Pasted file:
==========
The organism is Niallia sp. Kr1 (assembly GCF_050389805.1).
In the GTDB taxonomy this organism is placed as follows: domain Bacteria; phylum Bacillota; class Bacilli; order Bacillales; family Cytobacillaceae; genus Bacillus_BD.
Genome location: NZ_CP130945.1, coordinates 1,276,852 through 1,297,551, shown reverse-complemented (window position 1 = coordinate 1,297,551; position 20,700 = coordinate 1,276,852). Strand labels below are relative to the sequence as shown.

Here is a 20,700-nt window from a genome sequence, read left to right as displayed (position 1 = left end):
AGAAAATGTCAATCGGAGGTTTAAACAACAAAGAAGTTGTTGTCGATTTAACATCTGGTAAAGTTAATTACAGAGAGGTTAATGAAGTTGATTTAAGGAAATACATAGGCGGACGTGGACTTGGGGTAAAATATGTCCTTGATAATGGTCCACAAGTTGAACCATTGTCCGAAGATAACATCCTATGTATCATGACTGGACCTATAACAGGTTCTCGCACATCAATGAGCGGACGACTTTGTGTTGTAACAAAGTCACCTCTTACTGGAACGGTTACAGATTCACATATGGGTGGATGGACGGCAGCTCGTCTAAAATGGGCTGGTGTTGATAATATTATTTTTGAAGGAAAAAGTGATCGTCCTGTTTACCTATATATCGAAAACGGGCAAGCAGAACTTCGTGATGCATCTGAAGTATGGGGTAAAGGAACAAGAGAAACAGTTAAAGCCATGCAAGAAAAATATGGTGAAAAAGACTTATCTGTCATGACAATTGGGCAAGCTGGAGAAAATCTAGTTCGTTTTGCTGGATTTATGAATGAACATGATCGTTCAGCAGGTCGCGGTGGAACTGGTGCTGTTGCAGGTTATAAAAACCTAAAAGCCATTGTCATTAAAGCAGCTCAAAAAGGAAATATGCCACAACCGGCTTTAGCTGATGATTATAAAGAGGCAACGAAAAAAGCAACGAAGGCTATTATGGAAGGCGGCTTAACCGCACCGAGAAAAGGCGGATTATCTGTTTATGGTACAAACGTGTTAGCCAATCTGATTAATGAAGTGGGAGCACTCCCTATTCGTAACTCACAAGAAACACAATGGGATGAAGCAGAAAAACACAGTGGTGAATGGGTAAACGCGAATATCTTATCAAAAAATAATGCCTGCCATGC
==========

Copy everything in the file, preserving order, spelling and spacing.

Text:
The organism is Niallia sp. Kr1 (assembly GCF_050389805.1).
In the GTDB taxonomy this organism is placed as follows: domain Bacteria; phylum Bacillota; class Bacilli; order Bacillales; family Cytobacillaceae; genus Bacillus_BD.
Genome location: NZ_CP130945.1, coordinates 1,276,852 through 1,297,551, shown reverse-complemented (window position 1 = coordinate 1,297,551; position 20,700 = coordinate 1,276,852). Strand labels below are relative to the sequence as shown.

Here is a 20,700-nt window from a genome sequence, read left to right as displayed (position 1 = left end):
AGAAAATGTCAATCGGAGGTTTAAACAACAAAGAAGTTGTTGTCGATTTAACATCTGGTAAAGTTAATTACAGAGAGGTTAATGAAGTTGATTTAAGGAAATACATAGGCGGACGTGGACTTGGGGTAAAATATGTCCTTGATAATGGTCCACAAGTTGAACCATTGTCCGAAGATAACATCCTATGTATCATGACTGGACCTATAACAGGTTCTCGCACATCAATGAGCGGACGACTTTGTGTTGTAACAAAGTCACCTCTTACTGGAACGGTTACAGATTCACATATGGGTGGATGGACGGCAGCTCGTCTAAAATGGGCTGGTGTTGATAATATTATTTTTGAAGGAAAAAGTGATCGTCCTGTTTACCTATATATCGAAAACGGGCAAGCAGAACTTCGTGATGCATCTGAAGTATGGGGTAAAGGAACAAGAGAAACAGTTAAAGCCATGCAAGAAAAATATGGTGAAAAAGACTTATCTGTCATGACAATTGGGCAAGCTGGAGAAAATCTAGTTCGTTTTGCTGGATTTATGAATGAACATGATCGTTCAGCAGGTCGCGGTGGAACTGGTGCTGTTGCAGGTTATAAAAACCTAAAAGCCATTGTCATTAAAGCAGCTCAAAAAGGAAATATGCCACAACCGGCTTTAGCTGATGATTATAAAGAGGCAACGAAAAAAGCAACGAAGGCTATTATGGAAGGCGGCTTAACCGCACCGAGAAAAGGCGGATTATCTGTTTATGGTACAAACGTGTTAGCCAATCTGATTAATGAAGTGGGAGCACTCCCTATTCGTAACTCACAAGAAACACAATGGGATGAAGCAGAAAAACACAGTGGTGAATGGGTAAACGCGAATATCTTATCAAAAAATAATGCCTGCCATGC